La-5FN (tactical number 01), 5th Guards Fighter Regiment, personal aircraft of Vitaly Popkov that he flew on the 1st Ukrainian Front in summer and autumn 1944. Number of air victory stars (33) matches the personal victory tally from August 13, 1944 to February 9, 1945. The aircraft carries standard late war camouflage in two shades of grey, lower fuselage is painted light blue, late war Soviet stars in 6 positions. White spinner and forward fuselage are a tactical marking of the 5th Guards Fighter Regiment.
La-5FN Unit: 5th GvIAP, 11th GvIAD, 2nd GvShAK, 1st Ukrainian Front Pilot – Gv.Cpt.V.I.Popkov.
Born in 1922. Fought the Great Patriotic War from May 1942 to May 1945 in the 5th Guards Fighter Regiment. He scored his first documented victory on June 10, 1942, downing a Junkers Ju 88. Captain at the end of the war. Flew a LaGG-3, La-5, La-7, completed 345 missions, scored 40 personal air victories. Twice Hero of the Soviet Union. (08.09.1943, 27.06.1945)
Combat record: 41 personal victories, 1 fractional credit, 300+ sorties, 117 encounters plus 7 more kills disallowed by order of General Zhukov; 3 aerial victories in Korea 1950-53. Decorations: 1st Gold Star of Hero of the Soviet Union on September 8, 1943 in recognition of 17 kills, 168 sorties, 45 encounters as of August, 1943,2nd Gold Star on June 27, 1945 for 36 victories, 1 fractional credit, 325 sorties – 124 of which were ground force Cover, 75 escorts, 17 ground attacks, 37 free hunts, 52 reconnaissance- 83 air combats as of February, 1945; the Orders of Lenin (3), the Red Banner (2), Aleksandr Nevskij, the Patriotic War 1st Class (2), the Patriotic War 2nd Class, the Red Star.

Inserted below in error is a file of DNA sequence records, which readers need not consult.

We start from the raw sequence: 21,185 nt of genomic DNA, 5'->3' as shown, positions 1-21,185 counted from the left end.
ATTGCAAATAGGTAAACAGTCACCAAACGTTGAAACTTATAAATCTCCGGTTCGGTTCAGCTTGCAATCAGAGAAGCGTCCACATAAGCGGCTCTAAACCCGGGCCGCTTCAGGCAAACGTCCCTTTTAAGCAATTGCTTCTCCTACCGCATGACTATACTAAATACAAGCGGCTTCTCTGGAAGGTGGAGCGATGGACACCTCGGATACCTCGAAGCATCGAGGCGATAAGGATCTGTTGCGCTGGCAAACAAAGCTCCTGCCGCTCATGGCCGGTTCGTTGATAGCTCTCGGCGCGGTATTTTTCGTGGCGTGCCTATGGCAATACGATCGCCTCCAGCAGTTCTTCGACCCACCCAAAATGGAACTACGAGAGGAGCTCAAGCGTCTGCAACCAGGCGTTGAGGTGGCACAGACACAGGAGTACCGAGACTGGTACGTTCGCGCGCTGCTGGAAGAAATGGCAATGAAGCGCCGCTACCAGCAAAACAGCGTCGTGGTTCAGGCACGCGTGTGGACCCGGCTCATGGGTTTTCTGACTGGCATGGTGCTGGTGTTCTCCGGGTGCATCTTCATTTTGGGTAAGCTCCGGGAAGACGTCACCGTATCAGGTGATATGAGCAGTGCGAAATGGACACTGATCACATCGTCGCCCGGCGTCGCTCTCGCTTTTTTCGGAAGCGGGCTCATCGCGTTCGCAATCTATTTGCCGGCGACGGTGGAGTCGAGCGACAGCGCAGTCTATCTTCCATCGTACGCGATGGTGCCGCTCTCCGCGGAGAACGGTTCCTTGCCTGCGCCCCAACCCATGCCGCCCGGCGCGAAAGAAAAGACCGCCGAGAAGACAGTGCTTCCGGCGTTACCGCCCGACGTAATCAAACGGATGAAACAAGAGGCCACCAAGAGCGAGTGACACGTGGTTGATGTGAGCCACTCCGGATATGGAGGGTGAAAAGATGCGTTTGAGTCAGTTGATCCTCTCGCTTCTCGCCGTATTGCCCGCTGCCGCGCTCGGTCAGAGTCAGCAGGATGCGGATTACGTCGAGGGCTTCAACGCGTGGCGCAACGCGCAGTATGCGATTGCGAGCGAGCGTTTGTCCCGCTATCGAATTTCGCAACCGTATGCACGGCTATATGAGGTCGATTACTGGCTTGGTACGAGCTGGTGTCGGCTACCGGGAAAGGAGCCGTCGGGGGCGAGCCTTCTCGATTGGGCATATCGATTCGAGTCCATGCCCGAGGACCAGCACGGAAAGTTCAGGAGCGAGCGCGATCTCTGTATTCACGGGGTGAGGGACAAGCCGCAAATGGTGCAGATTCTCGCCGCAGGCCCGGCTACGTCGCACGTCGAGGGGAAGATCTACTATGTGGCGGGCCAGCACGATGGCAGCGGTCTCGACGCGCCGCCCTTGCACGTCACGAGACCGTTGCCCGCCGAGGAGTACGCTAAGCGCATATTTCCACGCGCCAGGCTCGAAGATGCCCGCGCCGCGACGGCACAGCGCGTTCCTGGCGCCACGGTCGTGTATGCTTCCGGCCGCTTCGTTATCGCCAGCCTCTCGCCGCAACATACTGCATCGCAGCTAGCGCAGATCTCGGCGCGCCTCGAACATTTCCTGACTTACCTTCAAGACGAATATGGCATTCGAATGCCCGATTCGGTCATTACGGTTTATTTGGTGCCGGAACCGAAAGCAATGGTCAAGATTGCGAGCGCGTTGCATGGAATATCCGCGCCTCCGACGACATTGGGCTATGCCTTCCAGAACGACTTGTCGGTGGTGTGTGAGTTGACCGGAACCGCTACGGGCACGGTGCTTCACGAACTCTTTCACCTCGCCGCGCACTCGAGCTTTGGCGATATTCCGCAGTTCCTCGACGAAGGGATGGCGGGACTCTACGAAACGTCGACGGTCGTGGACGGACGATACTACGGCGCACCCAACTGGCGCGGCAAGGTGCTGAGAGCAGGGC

Popkov, one of the greatest aces of them all, was born in Moscow on May 1, 1922 and began his distinguished military career on September 15, 1940. He won his pilot wings at Chuguyev military flying school a year later and in 1942 attended Batajsk military flying school. Intent on aviation from boyhood, Popkov was eager to become a fighter pilot. In April, 1942 he was posted as a Serzhant to the 5 GIAP flying LaGG- 3s. He saw action for the first time in May, getting a Ju 88 near Kholm soon after to draw first blood. He then flew Il-2 and Pe- 2 escorts in the Rzhev and Velikiye Luki areas and was wingman for Ivan Lavejkin on many occasions. By August he had logged 45 sorties qualifying him for the award of the Order of Lenin on the 26th. On August 5 he had been successful in racking up his fifth victory with a Bf 109 near Rzhev and was promoted flight leader. Once the regiment had converted to the nimble and speedy Lavochkin La-5, it deployed to Stalingrad. Popkov added a number of victories during the Course of this dramatic battle, including a Bf 109F in the vicinity of Gartmashevka on January 16, 1943, but STAVKA representative General Zhukov on an unrecorded date nullified the combat records attained by the fighter arm in this front sector in enforcing disciplinary action. In consequence, Popkov’s tally of seven kills chalked up at Stalingrad was never officially allowed. On April 10, 1943 he caught a Bf 109 in its landing approach near Kramatorsk, fired a quick burst whereupon the enemy fighter crashed. On May 23 he was awarded the Order of the Patriotic War 1st Class for four victories fighting at Millerovo and Kantemirovka. On July 23 he reported the destruction of two Bf 109G-2s while participating in the battles of Byelgorod-Kharkov and seven days later was decorated with the Order of the Red Banner in recognition of five victories. On August 3 he became embroiled in a dogfight with two Bf 109s and shot down one but was in turn hit hard by the other, forcing him to bail out at 3,000 meters sustaining serious bums. Upon his recovery he took over as leader of 1st Eskadrilya. Popkov by now had become one of Russia’s hot test aerial fighters and was to make a big name for himself in the months to follow. He had developed a distinctive style of his own, tearing into the enemy at high speed and getting as close as possible before firing. Popkov once nailed Wilhelm Batz, high scoring ace of JG 52 in a wild melee near Izyum. He is almost certain that this particular encounter had taken place in August, 1943, when Batz was still having problems in finding his range. Batz fell into Russian hands and during his interrogation had a meeting with Popkov before he managed to escape to eventually run up a most amazing combat record. On August 28 Popkov had the distinction of scoring the regiment’s 499th aerial victory claiming another single later that same day. Further combats over Zaporozhye, Dnyepropetrovsk and Krivoj Rog took his bag to 30 confirmed in early 1944. He next put up a good performance during the Lemberg-Sandomierz and Oder-Vistula campaigns being slightly wounded by flak on June 16, 1944. On August 17 he received the Order of Aleksandr Nevskij for 14 kills. He destroyed a Fw 190 near Sprottau on February 11, 1945 while leading five La-5s to take on 10 Luftwaffe fighters, his squadron mates bringing the day’s tally to four. Five days later two Ju 87s and another 190 fell to his guns in an action over Glogau. By February 27, when he was recommended for his second title of Hero of the Soviet Union by Podpolkovnik Rulin, the regiment commander, his squadron had run up 27 kills during 562 sorties. On April 16, while flying a sweep out to the Cottbus area, he caught a Fw 190 taking-off, attacked and saw it crash onto the perimeter of the airfield. The following day he successfully rammed a Ju 88 right over Berlin-Tempelhof airport and although being wounded in the process he managed to nurse his plane in safely at his own airfield. He was in action again on the 18th leading six of his squadron on an escort for 11-2s when they engaged 16 Fw 190s. In the ensuing scrap, Popkov, Glinkin and Belyakov all claimed singles. He closed out his scoring with another 190 in the vicinity of Berlin on May 1 and flew his last wartime mission out to Prague on the 12th, coming out of World War II as the regiment’s ranking ace. He is best remembered by his comrades for his lightning reactions and his brilliant leadership. His regard for the safety of his squadron mates evoked confidence and devotion among those who fought with him. He next was put in command of the 739 IAP and served with the postwar VVS attaining high rank. He again proved his skills at blasting enemy aircraft in the skies above Korea while sewing as deputy commander of the 324 IAD, adding one each B-29, RB-26 and F-86 to his impressive record. He attended the Air Force Academy and in 1964 graduated from General Staff Academy. Four years later he was promoted General Lejtenant and in 1980 became a lecturer at the Soviet Air Force Academy. When he eventually returned to civilian life, he had flown 53 types of aircraft.